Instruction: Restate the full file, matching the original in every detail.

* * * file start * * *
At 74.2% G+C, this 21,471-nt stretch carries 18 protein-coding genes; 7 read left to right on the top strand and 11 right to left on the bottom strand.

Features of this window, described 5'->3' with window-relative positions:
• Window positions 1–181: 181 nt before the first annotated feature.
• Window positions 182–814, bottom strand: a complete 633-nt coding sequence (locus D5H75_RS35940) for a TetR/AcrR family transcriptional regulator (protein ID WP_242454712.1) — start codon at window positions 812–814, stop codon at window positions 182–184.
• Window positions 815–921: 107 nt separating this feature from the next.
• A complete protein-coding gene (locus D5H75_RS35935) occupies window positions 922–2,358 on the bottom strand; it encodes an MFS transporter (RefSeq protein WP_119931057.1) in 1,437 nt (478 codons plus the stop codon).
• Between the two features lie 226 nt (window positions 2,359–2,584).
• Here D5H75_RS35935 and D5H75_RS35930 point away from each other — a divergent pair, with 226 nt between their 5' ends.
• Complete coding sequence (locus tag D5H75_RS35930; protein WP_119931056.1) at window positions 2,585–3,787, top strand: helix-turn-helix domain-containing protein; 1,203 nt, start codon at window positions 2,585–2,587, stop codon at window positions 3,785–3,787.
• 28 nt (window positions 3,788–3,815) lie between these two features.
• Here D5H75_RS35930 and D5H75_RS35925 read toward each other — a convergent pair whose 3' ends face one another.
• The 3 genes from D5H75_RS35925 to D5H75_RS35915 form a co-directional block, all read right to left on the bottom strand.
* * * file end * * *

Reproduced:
At 74.2% G+C, this 21,471-nt stretch carries 18 protein-coding genes; 7 read left to right on the top strand and 11 right to left on the bottom strand.

Features of this window, described 5'->3' with window-relative positions:
• Window positions 1–181: 181 nt before the first annotated feature.
• Window positions 182–814, bottom strand: a complete 633-nt coding sequence (locus D5H75_RS35940) for a TetR/AcrR family transcriptional regulator (protein ID WP_242454712.1) — start codon at window positions 812–814, stop codon at window positions 182–184.
• Window positions 815–921: 107 nt separating this feature from the next.
• A complete protein-coding gene (locus D5H75_RS35935) occupies window positions 922–2,358 on the bottom strand; it encodes an MFS transporter (RefSeq protein WP_119931057.1) in 1,437 nt (478 codons plus the stop codon).
• Between the two features lie 226 nt (window positions 2,359–2,584).
• Here D5H75_RS35935 and D5H75_RS35930 point away from each other — a divergent pair, with 226 nt between their 5' ends.
• Complete coding sequence (locus tag D5H75_RS35930; protein WP_119931056.1) at window positions 2,585–3,787, top strand: helix-turn-helix domain-containing protein; 1,203 nt, start codon at window positions 2,585–2,587, stop codon at window positions 3,785–3,787.
• 28 nt (window positions 3,788–3,815) lie between these two features.
• Here D5H75_RS35930 and D5H75_RS35925 read toward each other — a convergent pair whose 3' ends face one another.
• The 3 genes from D5H75_RS35925 to D5H75_RS35915 form a co-directional block, all read right to left on the bottom strand.